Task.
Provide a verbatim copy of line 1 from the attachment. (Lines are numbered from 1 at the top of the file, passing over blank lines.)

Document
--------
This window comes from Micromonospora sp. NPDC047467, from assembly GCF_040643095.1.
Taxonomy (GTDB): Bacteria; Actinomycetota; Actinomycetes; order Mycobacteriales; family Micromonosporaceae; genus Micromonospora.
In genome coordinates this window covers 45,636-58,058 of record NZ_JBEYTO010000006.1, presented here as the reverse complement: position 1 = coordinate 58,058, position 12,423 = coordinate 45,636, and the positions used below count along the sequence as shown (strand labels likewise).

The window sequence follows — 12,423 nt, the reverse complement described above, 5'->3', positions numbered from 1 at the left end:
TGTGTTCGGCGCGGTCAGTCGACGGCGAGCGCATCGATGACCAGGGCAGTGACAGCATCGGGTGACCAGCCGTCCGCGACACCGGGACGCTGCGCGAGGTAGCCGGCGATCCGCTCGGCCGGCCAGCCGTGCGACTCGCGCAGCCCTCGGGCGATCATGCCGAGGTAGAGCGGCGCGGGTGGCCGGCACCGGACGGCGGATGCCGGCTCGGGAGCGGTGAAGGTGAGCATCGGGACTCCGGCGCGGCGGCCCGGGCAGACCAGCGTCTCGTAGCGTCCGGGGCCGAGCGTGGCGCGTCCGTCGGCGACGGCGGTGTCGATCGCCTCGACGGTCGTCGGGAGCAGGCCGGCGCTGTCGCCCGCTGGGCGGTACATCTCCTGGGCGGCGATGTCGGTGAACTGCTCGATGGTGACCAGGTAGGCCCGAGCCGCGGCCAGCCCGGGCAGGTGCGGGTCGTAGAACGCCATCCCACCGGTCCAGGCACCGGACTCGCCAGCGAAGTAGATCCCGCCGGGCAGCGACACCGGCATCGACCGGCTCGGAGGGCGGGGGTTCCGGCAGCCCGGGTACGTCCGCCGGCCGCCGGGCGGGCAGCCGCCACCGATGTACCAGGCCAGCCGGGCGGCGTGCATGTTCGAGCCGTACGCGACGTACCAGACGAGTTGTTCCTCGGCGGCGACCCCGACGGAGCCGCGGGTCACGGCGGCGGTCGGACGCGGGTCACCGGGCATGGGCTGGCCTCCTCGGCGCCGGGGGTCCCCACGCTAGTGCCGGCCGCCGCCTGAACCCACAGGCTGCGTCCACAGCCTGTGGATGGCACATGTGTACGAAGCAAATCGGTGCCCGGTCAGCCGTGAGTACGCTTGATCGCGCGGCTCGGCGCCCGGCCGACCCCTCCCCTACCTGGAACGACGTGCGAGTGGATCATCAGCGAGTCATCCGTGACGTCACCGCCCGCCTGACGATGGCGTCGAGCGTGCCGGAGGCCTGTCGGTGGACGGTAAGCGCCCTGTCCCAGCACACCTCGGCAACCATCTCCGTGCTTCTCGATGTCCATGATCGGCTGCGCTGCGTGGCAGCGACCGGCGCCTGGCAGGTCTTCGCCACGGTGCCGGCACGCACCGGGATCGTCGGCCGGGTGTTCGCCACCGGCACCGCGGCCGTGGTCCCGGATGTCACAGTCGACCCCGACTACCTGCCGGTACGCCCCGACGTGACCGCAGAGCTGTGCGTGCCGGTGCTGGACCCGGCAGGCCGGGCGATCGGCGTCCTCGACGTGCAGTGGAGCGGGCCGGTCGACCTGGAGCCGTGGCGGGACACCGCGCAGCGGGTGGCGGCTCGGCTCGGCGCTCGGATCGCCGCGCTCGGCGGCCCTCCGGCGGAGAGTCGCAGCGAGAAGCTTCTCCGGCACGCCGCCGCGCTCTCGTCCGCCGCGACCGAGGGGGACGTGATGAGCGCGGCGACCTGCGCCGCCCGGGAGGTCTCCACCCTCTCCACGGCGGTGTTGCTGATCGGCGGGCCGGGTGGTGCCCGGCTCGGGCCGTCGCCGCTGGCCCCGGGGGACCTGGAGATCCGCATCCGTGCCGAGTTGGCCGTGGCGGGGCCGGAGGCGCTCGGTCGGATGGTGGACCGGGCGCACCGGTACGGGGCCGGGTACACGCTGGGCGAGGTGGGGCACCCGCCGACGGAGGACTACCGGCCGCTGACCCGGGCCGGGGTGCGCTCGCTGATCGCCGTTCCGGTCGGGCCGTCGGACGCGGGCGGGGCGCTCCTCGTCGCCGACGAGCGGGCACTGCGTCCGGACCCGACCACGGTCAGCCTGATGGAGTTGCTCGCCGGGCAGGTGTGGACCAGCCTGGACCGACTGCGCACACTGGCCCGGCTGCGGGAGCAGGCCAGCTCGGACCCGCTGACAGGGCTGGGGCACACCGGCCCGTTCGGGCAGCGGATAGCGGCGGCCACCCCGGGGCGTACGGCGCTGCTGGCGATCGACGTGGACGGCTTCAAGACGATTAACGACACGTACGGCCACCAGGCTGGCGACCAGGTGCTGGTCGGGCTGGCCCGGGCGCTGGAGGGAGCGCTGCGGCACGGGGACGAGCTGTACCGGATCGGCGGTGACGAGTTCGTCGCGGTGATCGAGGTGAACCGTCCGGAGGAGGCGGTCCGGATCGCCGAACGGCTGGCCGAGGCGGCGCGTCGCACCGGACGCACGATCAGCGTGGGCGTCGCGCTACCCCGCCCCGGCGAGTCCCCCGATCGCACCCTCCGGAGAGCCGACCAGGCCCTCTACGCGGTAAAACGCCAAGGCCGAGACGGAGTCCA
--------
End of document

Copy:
This window comes from Micromonospora sp. NPDC047467, from assembly GCF_040643095.1.